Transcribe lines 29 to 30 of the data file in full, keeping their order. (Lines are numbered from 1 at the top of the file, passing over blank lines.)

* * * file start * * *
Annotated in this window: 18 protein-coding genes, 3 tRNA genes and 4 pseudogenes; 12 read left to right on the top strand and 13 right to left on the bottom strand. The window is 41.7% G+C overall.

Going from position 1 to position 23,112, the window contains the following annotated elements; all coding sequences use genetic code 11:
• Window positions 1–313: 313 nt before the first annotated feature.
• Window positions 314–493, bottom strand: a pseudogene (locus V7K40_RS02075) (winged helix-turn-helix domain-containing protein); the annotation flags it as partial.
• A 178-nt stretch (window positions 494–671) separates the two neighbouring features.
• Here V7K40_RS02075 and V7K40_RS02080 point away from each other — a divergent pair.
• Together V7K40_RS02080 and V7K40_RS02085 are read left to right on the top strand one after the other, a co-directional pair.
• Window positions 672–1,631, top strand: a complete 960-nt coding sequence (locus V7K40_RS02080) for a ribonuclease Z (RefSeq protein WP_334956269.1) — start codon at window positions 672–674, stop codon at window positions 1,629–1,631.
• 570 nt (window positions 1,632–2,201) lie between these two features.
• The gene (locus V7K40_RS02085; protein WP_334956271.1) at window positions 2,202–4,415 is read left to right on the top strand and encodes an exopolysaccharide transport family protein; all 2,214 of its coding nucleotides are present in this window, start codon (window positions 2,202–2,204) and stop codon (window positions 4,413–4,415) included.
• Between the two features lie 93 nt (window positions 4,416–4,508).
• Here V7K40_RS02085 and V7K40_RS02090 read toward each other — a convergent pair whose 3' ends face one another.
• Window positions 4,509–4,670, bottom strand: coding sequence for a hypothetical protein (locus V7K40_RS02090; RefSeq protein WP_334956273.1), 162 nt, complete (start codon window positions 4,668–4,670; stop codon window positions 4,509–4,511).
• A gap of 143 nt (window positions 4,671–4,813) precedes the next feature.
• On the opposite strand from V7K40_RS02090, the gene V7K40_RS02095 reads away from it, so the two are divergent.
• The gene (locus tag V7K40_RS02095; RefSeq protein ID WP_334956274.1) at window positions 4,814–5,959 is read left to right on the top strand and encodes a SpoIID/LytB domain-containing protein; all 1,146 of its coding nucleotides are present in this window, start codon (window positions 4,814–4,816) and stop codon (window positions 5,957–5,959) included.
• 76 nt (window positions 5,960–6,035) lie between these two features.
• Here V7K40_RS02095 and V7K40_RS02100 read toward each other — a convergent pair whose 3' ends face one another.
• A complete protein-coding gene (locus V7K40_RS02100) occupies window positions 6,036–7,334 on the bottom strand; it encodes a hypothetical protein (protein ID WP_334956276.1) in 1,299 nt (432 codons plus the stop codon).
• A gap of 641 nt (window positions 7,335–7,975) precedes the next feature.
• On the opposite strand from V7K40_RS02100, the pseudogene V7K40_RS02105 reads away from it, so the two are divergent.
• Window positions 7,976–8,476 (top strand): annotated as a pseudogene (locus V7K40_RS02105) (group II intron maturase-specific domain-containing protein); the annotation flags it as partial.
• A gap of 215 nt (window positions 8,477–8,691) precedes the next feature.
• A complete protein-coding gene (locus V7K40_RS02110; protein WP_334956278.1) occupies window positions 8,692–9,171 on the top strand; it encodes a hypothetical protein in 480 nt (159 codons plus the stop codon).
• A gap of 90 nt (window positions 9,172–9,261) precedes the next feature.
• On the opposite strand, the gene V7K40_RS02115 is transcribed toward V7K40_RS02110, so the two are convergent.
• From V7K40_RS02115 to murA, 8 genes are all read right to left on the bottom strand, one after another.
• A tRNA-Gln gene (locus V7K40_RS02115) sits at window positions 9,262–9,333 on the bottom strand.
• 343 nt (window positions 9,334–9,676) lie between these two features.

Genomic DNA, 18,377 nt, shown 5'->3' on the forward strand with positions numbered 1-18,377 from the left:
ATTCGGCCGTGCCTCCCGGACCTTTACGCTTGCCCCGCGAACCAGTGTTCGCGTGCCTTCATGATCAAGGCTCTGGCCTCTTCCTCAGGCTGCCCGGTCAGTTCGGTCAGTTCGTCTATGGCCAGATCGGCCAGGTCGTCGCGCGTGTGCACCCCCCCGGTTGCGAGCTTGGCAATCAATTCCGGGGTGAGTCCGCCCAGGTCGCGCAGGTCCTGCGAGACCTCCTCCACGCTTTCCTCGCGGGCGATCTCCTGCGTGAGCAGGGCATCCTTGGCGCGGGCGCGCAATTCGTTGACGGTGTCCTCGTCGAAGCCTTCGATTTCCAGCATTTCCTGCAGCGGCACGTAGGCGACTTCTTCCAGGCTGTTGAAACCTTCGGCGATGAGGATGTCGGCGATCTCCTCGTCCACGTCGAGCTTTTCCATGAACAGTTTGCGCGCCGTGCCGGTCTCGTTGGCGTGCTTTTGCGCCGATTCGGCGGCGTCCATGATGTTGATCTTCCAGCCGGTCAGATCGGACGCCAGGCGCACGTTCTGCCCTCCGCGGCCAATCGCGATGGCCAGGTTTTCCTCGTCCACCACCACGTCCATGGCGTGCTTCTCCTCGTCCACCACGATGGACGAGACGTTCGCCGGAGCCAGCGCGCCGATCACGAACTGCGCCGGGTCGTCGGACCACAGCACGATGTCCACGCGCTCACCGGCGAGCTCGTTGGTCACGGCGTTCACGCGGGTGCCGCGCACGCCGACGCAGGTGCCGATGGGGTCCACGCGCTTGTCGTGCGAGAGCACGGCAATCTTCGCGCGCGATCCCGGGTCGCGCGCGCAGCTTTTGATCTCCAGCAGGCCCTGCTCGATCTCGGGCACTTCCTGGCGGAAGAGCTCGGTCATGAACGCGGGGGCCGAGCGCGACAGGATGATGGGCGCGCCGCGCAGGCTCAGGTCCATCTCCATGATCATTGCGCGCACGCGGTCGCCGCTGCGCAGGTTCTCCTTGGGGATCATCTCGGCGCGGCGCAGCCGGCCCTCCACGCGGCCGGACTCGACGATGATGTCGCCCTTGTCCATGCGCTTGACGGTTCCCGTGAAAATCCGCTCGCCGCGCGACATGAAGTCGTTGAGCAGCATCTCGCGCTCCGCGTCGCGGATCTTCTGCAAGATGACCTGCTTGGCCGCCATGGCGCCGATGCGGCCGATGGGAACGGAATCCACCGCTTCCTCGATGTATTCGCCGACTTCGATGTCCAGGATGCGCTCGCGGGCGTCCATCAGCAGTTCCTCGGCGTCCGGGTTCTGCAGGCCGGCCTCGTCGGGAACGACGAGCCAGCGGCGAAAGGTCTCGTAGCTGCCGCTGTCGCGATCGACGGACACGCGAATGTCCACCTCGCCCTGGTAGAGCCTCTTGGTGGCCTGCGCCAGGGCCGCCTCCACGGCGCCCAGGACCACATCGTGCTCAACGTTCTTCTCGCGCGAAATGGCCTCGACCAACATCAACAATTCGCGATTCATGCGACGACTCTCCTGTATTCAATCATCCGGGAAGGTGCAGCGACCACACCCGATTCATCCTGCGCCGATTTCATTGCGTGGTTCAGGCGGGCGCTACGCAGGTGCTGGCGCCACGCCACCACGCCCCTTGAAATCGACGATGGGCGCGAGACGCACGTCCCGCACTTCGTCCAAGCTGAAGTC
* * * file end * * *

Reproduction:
• 343 nt (window positions 9,334–9,676) lie between these two features.

Genomic DNA, 18,377 nt, shown 5'->3' on the forward strand with positions numbered 1-18,377 from the left: